Changing where you live is a huge undertaking, but thankfully finding a new design job can be relatively easy if you know what to do. I’ve moved to three different cities in three different countries over the past few years and while I was initially quite freaked out at the prospect of being without work. I've found some planning and forward thinking can hugely help you find a job before you land in the country you're moving to.
1. Update your portfolio as soon as possible
This might seem like an obvious one, but it’s amazing how many CV’s I’ve had come across my desk with either an outdated portfolio, or none at all. If you know you’re going to change countries or city, chances are you’re going to know a few months before you actually move. With this in mind you should update your portfolio, resumé and create a cover letter template so when you do apply for jobs you don’t have to waste months sorting all that boring adminsitration stuff out. Hiring managers don’t want to hear how you plan on updating your portfolio - if anything, this tells them that you are lazy and you’re procrastinating.
2. Add recruiters from the area you’re moving to on Linkedin
Linkedin is a godsend for finding jobs. When I moved to Vancouver and Berlin I had jobs waiting for me as soon as I landed and both times it was because of the Linkedin/recruiter combination. If you don’t know how to find recruiters, just google ‘creative recruitment + where you’re moving to” and you should get a list of companies. Then search for people who work there on Linkedin. You can usually just search for a company and see who works there. Once you’ve done that, just reach out and tell them you’re moving to the area in a few months and you’re just connecting to see what opportunities are available.
I’ve found recruiters generally have the best jobs. The best companies don’t want to waste their time posting ads on job boards so they usually use a recruiter, either internally or externally to find candidates for them. Cut out the middle man (the job board) and go straight to the source (the recruiter). This can often prevent the recruiter from having to pay fees to the job board so they’ll like you even more, because once they get you a job, you both get paid.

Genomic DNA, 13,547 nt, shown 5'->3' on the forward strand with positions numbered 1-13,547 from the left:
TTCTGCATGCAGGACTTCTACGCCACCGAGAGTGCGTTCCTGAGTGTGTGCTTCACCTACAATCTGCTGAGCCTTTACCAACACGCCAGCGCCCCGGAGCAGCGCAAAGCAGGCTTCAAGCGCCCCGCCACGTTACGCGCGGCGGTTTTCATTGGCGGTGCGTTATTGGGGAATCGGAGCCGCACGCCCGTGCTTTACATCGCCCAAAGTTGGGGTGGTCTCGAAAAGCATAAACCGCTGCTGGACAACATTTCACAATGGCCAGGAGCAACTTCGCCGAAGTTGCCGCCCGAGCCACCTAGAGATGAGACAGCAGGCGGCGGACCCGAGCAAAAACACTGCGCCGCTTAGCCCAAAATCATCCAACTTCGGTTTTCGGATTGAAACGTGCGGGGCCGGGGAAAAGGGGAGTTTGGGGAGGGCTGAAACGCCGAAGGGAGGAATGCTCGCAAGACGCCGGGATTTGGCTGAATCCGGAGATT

3. Learn the language of the place you’re moving to
I’ve found that memorising a few key phrases can really help potential employers that you’re genuinely interested in the place you’re moving to. It shows that you’re committed to spending time in this new place and that you’re not just moving around the world. This is important because companies spend a lot of time and money hiring new staff, so any indication that you might not be staying long in the country can look quite bad to a HR - Mitigate this by learning the language and by commenting on how exited you are to get to the new country you’re moving to.
4. Find local salary expectations
You’re not going to get a job if you’re asking for 20% more than the competition. Do some hunting on Google to find out what the local pay is like. I was shocked when I moved from London to Berlin to learn that I’d be making about 40% less in Berlin and I’m sure this cost me a job or two, when in an interview, I asked for a London salary in a city that would never pay that.
5. Get your documents together
You need to be able to show the recruiter, HR and anyone else that you have a clear timeline of when you’ll be in the country, how long it will take you to get a visa and how and where you’re going to live when you get there. Most companies won’t want to hire someone that can’t work for another 8 months because their visa is still processing. On a more human side, a lot of HR staff will want you to be comfortable and have a nice place to live when you get there so you can do a great job at work when you finally do arrive.
Once you’ve done this, you’ve got a much higher chance of landing a job when you move to a new country. It’s not an easy process, but if you can get a job in a city before you get there, you’ll be much less stressed, you’ll find it easier to get accomodation when you do get there and you’ll have some fundamentally life changing experiences.